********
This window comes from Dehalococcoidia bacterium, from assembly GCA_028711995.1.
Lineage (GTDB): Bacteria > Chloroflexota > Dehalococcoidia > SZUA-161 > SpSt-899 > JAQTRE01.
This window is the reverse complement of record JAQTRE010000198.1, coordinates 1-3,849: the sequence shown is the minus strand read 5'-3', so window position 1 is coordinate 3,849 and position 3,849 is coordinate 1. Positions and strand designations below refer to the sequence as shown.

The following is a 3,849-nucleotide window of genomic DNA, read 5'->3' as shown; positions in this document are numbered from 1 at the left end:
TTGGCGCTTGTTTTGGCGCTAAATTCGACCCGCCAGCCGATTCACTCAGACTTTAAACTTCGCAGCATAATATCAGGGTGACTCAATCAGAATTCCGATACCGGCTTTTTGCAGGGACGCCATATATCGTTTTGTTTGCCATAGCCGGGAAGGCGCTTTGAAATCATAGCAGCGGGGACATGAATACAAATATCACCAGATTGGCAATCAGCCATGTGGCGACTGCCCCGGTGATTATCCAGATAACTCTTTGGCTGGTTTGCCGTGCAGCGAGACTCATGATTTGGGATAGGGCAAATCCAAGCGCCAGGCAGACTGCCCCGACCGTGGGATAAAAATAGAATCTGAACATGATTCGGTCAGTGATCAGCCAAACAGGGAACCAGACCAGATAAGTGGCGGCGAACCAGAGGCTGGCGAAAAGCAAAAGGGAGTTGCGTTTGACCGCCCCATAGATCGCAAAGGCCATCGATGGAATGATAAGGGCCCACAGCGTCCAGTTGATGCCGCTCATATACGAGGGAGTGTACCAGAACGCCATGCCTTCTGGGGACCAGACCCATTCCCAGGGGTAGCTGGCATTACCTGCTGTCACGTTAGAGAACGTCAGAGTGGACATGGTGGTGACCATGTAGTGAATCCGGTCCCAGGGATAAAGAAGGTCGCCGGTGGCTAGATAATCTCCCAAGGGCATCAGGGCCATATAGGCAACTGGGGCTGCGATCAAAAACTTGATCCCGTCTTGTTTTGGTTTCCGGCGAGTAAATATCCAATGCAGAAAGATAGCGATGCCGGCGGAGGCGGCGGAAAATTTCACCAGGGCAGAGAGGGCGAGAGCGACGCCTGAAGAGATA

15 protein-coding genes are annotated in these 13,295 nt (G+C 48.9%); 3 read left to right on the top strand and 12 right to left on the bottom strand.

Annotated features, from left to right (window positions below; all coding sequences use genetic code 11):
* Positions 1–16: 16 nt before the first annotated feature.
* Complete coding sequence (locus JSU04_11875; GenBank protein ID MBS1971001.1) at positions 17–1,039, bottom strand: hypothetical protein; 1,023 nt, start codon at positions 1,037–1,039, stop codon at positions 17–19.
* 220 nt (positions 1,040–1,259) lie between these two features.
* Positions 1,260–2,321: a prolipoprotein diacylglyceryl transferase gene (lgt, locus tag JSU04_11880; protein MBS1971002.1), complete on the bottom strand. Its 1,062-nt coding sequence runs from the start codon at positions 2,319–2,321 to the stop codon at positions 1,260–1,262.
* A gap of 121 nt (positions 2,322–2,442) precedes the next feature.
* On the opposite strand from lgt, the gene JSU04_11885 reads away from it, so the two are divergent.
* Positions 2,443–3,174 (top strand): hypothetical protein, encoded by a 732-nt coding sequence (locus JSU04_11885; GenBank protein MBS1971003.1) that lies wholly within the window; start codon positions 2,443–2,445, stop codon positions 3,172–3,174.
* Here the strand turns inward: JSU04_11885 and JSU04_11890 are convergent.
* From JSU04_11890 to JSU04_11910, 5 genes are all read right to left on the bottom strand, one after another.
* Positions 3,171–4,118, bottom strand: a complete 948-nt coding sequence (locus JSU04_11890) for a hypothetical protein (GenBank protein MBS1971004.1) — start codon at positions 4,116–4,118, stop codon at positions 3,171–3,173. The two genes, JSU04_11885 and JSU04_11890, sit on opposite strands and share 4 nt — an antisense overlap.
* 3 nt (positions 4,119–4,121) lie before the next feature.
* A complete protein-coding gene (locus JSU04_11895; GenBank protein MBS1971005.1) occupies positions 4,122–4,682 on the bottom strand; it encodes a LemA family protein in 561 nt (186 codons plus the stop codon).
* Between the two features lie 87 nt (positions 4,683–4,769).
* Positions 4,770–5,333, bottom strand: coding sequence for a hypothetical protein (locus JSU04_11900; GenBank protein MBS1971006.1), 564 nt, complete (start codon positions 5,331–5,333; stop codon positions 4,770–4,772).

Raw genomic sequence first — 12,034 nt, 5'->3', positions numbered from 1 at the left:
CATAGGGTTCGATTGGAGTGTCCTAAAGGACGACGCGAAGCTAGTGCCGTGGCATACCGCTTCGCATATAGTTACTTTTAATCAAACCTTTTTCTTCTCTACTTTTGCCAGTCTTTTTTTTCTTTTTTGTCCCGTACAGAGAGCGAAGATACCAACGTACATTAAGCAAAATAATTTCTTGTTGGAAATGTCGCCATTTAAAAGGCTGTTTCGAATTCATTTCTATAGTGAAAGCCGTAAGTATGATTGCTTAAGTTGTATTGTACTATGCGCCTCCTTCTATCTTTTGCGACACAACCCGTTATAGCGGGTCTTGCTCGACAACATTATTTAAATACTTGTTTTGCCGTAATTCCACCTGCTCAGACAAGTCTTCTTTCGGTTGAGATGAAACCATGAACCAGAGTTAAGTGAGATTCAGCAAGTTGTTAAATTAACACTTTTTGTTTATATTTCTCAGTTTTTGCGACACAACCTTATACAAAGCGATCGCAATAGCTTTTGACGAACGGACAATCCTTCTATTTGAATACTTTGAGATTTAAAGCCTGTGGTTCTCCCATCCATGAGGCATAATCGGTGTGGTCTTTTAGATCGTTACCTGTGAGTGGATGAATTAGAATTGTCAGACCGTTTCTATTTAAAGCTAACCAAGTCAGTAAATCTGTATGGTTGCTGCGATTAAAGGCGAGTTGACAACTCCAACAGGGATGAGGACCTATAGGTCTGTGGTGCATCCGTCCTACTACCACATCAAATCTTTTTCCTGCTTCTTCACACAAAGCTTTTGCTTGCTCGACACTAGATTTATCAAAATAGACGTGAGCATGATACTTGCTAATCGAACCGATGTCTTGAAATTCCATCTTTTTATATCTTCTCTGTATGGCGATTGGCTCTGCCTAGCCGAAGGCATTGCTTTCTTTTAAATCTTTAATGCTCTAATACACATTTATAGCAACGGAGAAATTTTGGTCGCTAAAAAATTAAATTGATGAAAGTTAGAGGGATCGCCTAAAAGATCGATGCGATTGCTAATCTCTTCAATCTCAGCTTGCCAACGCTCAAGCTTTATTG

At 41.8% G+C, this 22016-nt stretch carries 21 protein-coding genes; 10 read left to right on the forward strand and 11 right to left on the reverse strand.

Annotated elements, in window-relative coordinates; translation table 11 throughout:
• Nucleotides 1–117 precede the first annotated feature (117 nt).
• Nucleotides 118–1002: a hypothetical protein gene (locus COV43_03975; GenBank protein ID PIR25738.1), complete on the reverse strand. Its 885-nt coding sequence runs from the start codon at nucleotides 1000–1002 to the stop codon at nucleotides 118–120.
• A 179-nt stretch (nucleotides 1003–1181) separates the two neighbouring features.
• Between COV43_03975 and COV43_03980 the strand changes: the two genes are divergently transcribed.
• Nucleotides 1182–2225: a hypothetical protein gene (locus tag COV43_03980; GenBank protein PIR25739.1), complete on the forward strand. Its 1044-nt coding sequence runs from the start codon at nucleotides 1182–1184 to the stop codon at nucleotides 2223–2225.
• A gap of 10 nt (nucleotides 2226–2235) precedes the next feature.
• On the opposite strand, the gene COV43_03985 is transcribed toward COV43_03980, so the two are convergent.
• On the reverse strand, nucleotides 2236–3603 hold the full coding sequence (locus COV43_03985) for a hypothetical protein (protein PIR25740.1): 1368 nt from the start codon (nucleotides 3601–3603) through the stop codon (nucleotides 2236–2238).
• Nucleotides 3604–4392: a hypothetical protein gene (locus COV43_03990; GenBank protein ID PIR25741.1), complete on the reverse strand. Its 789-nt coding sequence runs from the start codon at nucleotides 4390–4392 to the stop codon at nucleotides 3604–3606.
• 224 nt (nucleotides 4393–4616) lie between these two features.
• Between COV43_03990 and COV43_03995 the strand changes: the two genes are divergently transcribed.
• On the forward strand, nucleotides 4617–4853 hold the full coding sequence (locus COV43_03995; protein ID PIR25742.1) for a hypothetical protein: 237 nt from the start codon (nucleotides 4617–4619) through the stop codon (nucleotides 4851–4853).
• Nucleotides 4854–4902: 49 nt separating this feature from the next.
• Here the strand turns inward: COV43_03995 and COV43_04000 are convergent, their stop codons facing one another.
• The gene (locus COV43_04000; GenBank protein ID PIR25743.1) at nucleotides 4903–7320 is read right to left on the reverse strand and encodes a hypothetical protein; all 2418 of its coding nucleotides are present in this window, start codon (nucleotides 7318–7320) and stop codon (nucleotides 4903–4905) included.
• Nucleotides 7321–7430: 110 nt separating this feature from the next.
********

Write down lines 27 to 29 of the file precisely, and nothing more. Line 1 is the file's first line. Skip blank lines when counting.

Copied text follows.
• Nucleotides 118–1002: a hypothetical protein gene (locus COV43_03975; GenBank protein ID PIR25738.1), complete on the reverse strand. Its 885-nt coding sequence runs from the start codon at nucleotides 1000–1002 to the stop codon at nucleotides 118–120.
• A 179-nt stretch (nucleotides 1003–1181) separates the two neighbouring features.
• Between COV43_03975 and COV43_03980 the strand changes: the two genes are divergently transcribed.